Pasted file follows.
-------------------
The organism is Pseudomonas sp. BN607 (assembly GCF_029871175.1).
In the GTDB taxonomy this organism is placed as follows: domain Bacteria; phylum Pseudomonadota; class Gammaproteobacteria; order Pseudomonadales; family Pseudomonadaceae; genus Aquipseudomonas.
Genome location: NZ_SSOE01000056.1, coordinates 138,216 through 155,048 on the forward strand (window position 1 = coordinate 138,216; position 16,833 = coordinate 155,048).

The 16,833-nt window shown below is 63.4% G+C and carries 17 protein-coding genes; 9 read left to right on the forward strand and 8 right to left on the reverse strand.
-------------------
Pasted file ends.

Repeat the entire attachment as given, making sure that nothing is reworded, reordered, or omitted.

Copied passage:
The organism is Pseudomonas sp. BN607 (assembly GCF_029871175.1).
In the GTDB taxonomy this organism is placed as follows: domain Bacteria; phylum Pseudomonadota; class Gammaproteobacteria; order Pseudomonadales; family Pseudomonadaceae; genus Aquipseudomonas.
Genome location: NZ_SSOE01000056.1, coordinates 138,216 through 155,048 on the forward strand (window position 1 = coordinate 138,216; position 16,833 = coordinate 155,048).

The 16,833-nt window shown below is 63.4% G+C and carries 17 protein-coding genes; 9 read left to right on the forward strand and 8 right to left on the reverse strand.